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U.S. Refiners Feel the Squeeze as Crude Oil Discount Disappears

Loss of cheap shale crude has removed a key advantage vs. overseas rivals


Written by Alison Sider

Click HERE to Read the Article by the Publisher.

Philadelphia Energy Solutions, operator of the largest oil refinery on the U.S. Atlantic coast, felt confident enough about its prospects last year that it filed to raise $272 million through an initial public offering.

But the company ditched those plans in September. It also let go dozens of workers, suspended pension contributions and delayed capital projects, according to a person familiar with the matter.

A year can make a big difference, as can a 75% narrowing of the spread between the price of the U.S. crude-oil benchmark West Texas Intermediate and the global benchmark, Brent.

That price discount for the U.S. benchmark—which widened to as much as $28 a barrel—had nourished East Coast refiners with cheaper crude, giving them a competitive advantage over imports from their trans-Atlantic rivals. But the discount has narrowed as output by U.S. shale producers declined, and tightened this year to $1.65, on average.

screen-shot-2016-11-17-at-12-31-02-pm“They lost that lifeline of cheap crude,” said Robert Campbell, an analyst for Energy Aspects.

Philadelphia Energy Solutions declined to comment.

Refiners around the country have been hurt by the loss of exceptionally cheap oil, which they transform into fuels that could be sold at prices linked to the global oil benchmark.

But East Coast plants—squeezed by competition from abroad and from huge, efficient plants on the Gulf Coast—have always had thinner margins and have been hit hardest. Some had to curtail output amid a record fuel glut that hit the region this summer, a time when drivers typically take to the roads and sop up gasoline supplies.

“East Coast refiners are now operating in the same difficult environment that led to closures between 2009 and 2012,” said Sandy Fielden, director of oil-and-products research at Morningstar.

Delta Air Lines Inc. also has taken a hit. The Atlanta-based airline, which bought a refinery near Philadelphia in 2012 in hopes of reducing its jet-fuel costs, recently said it expects the plant to lose $100 million this year.

Two years ago, the airline bragged it could save $2 to $3 a barrel by bringing in 70,000 barrels of oil a day from North Dakota “at a significant discount to what we currently pay for Brent.”

Phillips 66 and PBF Energy Inc., which own plants in New Jersey and Delaware, have reported that refining margins in the region have halved from a year ago, largely because of the collapse in the crude discount.

For years, the price levels for U.S. and overseas oil moved close to lockstep, often with WTI trading at a premium to Brent because of differences in quality and the cost to transport the crude to the U.S., where gasoline demand is stronger than in Europe.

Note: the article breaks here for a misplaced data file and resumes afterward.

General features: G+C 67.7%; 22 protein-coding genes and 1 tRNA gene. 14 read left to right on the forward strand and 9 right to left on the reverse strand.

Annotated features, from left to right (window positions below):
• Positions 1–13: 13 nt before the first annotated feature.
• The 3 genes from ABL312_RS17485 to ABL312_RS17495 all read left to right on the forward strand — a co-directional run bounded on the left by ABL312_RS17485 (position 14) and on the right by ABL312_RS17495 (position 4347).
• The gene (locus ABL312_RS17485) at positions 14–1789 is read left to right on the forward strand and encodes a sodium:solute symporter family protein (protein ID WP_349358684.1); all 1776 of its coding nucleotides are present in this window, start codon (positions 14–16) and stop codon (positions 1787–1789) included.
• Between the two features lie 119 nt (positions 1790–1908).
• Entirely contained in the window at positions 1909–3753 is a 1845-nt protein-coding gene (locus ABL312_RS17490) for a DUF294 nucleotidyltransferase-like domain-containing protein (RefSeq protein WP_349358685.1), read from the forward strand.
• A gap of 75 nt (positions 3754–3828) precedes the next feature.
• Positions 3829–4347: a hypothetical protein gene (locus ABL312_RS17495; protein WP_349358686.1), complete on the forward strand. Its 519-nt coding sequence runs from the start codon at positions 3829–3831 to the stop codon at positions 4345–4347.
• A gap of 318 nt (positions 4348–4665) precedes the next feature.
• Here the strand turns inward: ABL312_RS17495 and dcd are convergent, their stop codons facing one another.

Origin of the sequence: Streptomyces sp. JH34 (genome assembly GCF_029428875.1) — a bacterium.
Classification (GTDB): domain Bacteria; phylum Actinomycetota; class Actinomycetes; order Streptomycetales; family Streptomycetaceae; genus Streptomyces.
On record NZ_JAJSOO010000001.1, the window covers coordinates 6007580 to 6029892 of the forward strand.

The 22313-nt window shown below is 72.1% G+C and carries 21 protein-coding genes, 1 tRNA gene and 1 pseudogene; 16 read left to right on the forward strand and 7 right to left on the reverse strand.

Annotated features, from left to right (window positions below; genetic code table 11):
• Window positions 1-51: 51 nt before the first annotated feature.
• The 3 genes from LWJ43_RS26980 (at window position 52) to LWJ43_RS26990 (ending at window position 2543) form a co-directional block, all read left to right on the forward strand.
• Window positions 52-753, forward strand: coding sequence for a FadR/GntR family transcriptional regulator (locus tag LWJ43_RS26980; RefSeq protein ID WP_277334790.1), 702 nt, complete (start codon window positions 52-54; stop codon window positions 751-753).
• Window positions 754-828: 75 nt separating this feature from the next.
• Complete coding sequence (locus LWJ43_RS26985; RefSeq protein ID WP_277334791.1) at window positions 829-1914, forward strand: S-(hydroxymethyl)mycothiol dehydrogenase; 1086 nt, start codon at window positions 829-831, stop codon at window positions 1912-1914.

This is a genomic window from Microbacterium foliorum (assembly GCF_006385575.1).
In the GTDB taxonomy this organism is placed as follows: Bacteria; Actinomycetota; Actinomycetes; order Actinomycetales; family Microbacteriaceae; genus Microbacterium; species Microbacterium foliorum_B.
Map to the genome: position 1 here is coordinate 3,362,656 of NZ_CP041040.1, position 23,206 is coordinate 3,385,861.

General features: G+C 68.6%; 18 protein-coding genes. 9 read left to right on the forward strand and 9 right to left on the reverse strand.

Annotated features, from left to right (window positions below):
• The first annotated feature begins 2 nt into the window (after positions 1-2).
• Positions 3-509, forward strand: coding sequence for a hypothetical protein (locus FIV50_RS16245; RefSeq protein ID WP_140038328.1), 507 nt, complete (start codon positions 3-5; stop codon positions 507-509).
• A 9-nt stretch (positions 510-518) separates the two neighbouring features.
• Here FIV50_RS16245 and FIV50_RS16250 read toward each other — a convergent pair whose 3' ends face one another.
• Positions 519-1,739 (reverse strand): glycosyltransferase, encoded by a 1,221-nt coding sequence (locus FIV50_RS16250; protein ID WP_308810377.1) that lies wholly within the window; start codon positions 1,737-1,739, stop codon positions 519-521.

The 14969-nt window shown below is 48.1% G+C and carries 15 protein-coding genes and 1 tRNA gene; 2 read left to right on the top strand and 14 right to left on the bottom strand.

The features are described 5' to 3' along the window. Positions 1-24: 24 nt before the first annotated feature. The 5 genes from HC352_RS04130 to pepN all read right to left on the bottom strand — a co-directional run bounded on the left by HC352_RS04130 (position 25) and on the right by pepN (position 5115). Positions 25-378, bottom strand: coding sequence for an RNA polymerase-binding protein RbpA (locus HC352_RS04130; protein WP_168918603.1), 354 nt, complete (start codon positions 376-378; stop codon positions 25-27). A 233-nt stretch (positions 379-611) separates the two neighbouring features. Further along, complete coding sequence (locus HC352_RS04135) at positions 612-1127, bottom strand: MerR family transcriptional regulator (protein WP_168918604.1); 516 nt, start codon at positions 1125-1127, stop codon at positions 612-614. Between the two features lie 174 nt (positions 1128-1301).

That started to change about a decade ago as excess output from U.S. shale fields began to build up in storage tanks. As the glut accumulated, U.S. crude began to trade at a steep discount to its European counterpart.

The spread reached its peak in 2011, when the WTI price of $86.80 was nearly $28 below that of Brent.

The boost to the East Coast refinery business rescued plants in a part of the country where refineries had been shutting down because they were losing money. Some buyers bet they could pick up these refiners cheaply and turn them around.

PBF Energy Inc., an independent refiner, bought plants in New Jersey and Delaware from San Antonio-based Valero Energy Corp.Carlyle Group, a private-equity firm, took a stake in a Philadelphia plant, helping form Philadelphia Energy Solutions, with the aim of upgrading it and building a new terminal to unload crude delivered from North Dakota.

For a time, the strategy worked. U.S. crude imports by companies on the Eastern Seaboard plummeted by 54% between 2005 and 2014.

But the spread began narrowing in 2012. One factor was new pipelines that helped shale producers reach markets on the Gulf Coast. The collapse of oil prices was another blow.

Then in December, the federal government lifted restrictions that had banned most crude exports. That effectively allowed U.S. shale producers to sell excess supply on world markets at higher global prices. While the price gap had already narrowed significantly by the time that the export ban was lifted, analysts say it is one reason why the gap is unlikely to widen to previous levels.

Last year, average daily crude imports to the region crept up again for the first time in a decade. Just 135,000 barrels per day rode the rails eastward from North Dakota to the Atlantic in August, according to the most recent federal data, down nearly 66% from a year earlier.

“Those days are gone,” PBF Energy Chief Executive Tom Nimbleysaid. “It’s very dangerous to be in a position where you’re betting on a differential staying the same forever,” he said.

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Written by Alison Sider

Click HERE to Read the Article by the Publisher.